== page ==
William replied that he had no real friends but old Thomas Burton the watchman, and his wife. Mrs. Bradley, the market-woman, had been very kind to him too, but it was the old watchman who took him to church, and when he was troubled about the purse, had taken it to the right owner. The sounds of swift footsteps were now heard, and a bright-looking boy of fourteen came bustling in at the door. “Father,”

he said, “grandfather wants me to take a drive with him; can I go?”

“Stay a moment first, George,” answered Mr. Stewart. “I believe you lost your purse on Christmas eve, at least I heard you lamenting something of the kind. You recovered it, and you said you wished to reward the finder; did you ever do so?”

“No, father,” replied George, “I did not. An old watchman who brought it told grandfather that a shoemaker’s boy had found it, but was then so ill that it was most likely he would never recover, and so–“

“And so, George, you never inquired whether he lived or died,” said Mr. Stewart. “That is the true spirit of the world, to care only for self. George, I believe this is the boy who found it; thank him, at least, if you do not reward him.”

“I do not want any reward for giving to another that which was his own,” said the little shoemaker; “but if Master George chooses, he can give something to little Ned Graham, who needs it very much.”

“And who is little Ned Graham?” inquired Mr. Stewart, smiling.

Our hero explained in as few words as possible; at the close of which narration Mr. Stewart, making no remark, turned once more to his easel, and George conducted the little shoemaker to the room where he was to leave the shoes. The old lady was pleased, and William, having received the money for them, ran swiftly homeward, never once dreaming of the good that was in store for him.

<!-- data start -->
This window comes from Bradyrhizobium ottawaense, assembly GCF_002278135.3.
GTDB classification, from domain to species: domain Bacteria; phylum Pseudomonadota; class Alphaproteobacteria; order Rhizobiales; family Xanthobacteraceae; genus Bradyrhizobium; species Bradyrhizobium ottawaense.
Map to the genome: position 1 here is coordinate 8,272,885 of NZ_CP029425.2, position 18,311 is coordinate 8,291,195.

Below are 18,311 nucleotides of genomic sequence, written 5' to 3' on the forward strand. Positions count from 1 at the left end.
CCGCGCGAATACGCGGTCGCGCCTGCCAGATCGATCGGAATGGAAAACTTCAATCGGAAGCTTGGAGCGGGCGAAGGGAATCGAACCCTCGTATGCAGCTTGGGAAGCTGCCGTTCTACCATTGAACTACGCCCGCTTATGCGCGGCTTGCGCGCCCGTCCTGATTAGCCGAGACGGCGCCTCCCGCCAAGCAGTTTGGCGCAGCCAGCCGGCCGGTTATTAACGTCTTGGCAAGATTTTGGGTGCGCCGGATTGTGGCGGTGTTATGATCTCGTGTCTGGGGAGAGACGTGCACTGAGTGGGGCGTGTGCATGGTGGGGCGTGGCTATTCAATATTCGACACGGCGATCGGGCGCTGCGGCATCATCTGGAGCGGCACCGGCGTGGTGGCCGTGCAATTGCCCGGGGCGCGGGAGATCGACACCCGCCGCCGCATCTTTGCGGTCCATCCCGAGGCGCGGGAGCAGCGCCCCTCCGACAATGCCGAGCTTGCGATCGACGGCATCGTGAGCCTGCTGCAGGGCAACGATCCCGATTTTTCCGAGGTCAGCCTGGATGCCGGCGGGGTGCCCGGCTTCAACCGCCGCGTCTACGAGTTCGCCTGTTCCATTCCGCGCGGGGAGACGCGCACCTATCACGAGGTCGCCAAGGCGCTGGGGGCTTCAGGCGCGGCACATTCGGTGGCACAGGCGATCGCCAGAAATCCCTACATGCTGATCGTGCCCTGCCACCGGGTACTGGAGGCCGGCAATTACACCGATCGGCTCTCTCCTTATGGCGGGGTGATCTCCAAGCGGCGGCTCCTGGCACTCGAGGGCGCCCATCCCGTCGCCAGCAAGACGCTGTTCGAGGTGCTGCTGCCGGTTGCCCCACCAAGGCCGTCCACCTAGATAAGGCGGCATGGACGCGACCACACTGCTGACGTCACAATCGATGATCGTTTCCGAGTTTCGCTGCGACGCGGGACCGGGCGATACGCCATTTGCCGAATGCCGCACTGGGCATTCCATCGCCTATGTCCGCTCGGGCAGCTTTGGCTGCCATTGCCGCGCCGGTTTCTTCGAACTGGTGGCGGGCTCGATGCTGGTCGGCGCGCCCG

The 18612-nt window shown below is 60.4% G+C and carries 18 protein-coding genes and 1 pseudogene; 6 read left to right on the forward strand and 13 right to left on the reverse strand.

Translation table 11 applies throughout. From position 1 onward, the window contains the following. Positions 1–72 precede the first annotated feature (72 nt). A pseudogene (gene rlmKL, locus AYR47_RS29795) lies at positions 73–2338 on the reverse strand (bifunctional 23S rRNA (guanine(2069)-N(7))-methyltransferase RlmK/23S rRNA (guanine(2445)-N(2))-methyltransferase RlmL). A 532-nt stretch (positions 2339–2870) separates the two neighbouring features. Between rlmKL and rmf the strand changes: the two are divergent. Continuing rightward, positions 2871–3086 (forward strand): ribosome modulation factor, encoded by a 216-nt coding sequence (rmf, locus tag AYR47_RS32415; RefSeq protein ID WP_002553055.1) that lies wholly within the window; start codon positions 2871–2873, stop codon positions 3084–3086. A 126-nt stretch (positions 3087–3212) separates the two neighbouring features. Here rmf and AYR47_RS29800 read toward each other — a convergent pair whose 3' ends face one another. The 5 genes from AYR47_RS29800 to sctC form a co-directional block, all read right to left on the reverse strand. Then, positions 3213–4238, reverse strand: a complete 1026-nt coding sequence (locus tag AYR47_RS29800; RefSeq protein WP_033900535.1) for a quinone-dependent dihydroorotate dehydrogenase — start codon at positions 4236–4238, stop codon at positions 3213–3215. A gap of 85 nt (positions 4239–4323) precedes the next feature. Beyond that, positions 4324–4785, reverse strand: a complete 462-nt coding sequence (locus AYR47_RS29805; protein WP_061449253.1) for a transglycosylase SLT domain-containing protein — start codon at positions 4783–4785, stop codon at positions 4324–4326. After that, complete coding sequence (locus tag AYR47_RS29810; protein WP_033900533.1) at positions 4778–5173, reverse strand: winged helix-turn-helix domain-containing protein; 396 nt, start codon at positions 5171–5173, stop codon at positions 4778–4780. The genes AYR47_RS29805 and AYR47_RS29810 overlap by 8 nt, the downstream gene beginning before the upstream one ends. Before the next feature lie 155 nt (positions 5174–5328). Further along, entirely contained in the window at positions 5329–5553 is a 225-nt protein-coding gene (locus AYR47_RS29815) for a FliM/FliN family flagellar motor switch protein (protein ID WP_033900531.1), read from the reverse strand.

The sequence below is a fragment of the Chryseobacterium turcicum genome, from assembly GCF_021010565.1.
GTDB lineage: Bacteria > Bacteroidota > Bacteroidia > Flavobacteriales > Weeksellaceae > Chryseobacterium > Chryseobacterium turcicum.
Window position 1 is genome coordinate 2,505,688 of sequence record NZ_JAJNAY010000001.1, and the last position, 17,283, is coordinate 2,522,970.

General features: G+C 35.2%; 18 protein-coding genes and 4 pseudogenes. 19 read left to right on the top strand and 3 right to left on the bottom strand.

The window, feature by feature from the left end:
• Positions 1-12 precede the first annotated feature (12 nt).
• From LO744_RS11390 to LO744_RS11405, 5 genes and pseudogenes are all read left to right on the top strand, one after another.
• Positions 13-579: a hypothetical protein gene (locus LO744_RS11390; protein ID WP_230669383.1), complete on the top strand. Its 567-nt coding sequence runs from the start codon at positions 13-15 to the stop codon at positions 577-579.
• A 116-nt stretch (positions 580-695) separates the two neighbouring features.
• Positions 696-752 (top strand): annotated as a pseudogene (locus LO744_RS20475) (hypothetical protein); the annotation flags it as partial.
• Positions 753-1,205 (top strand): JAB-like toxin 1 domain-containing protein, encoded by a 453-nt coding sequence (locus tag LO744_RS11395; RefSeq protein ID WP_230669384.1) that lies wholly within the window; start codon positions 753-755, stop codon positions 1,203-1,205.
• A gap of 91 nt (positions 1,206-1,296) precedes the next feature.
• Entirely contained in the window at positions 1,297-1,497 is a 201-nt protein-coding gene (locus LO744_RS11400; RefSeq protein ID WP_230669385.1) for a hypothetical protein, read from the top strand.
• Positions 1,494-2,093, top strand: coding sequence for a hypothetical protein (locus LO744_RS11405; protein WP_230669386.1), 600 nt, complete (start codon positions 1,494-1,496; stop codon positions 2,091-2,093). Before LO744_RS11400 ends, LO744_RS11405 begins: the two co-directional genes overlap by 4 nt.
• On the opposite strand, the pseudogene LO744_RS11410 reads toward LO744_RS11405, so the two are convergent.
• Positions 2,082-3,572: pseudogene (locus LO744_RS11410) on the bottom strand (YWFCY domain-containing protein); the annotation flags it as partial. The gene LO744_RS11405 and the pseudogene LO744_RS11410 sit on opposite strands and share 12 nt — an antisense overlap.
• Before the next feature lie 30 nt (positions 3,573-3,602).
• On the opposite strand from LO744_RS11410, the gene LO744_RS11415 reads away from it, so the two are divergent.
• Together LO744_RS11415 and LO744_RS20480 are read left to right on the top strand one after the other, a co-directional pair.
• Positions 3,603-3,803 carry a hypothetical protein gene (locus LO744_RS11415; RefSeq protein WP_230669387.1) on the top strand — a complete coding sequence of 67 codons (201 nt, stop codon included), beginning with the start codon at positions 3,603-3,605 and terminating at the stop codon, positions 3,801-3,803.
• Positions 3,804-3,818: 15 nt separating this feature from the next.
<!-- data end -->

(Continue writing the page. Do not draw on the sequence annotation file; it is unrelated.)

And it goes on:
CHAPTER XIII.

THE DAWN OF BETTER DAYS.

Mr. Stewart, kind and benevolent as he was, never suffered himself to be carried away by any impulse, however generous it might be. On the day which we have named as the second time of meeting with our hero, when he resumed his pallet-board and began to work on his picture, he did so with an attention which seemed to rest only on the creation before him, as if he were forgetful of all lower subjects, or that there was such a being as a shoemaker’s boy in the world.

But the beautiful images that rose from under his hand did not shut out the figure of the orphan boy as he had twice seen him,–once beside the grave of his parents, and again in his study. He was not so absorbed by the love of his art that there was no room in his mind for the reception of those higher subjects which relate to man’s ultimate destiny. He felt that every one is sent into the world for a great purpose,–that no man must live wholly for himself, but, partaking of the spirit of the Saviour, labour for the good of others. The counsel given long before to the shoemaker’s boy, when he met him in the church-yard at M—-, has already proved that he was one who had admitted the truth into his heart, and the root it had taken there had only been deepened by the pa.s.sage of time. And now, as he sat bringing form after form into beauty from the lifeless canvas, his mind was no less busy than his hand. How could he serve the interests of true religion by interesting himself in the fortunes of the orphan boy? And little Ned Graham,–he, too, was a desolate child. Would William always remain firm in his integrity, when, growing to manhood and left unrestrained, he should have full liberty to do as he pleased? He had acknowledged how easy it was to become used to sin; that, but for the influence exerted by the pious old watchman, he might at this time have been far advanced in the road to ruin. Thomas Burton was old; many things might occur to separate William from that Christian companionship, and then, could he continue pure in such an atmosphere as he should be exposed to? And little Ned, was he not rapidly learning the manners and habits of a street boy? Such were his thoughts; and with that charity which is expansive in its exercise, and never faileth in the heart in which it hath taken root, but always delights in doing good, he resolved to be the helper of these two orphan boys. But, with the prudence which ought ever to characterize every Christian effort, he began his task with caution, lest the endeavour to do good might only be productive of harm.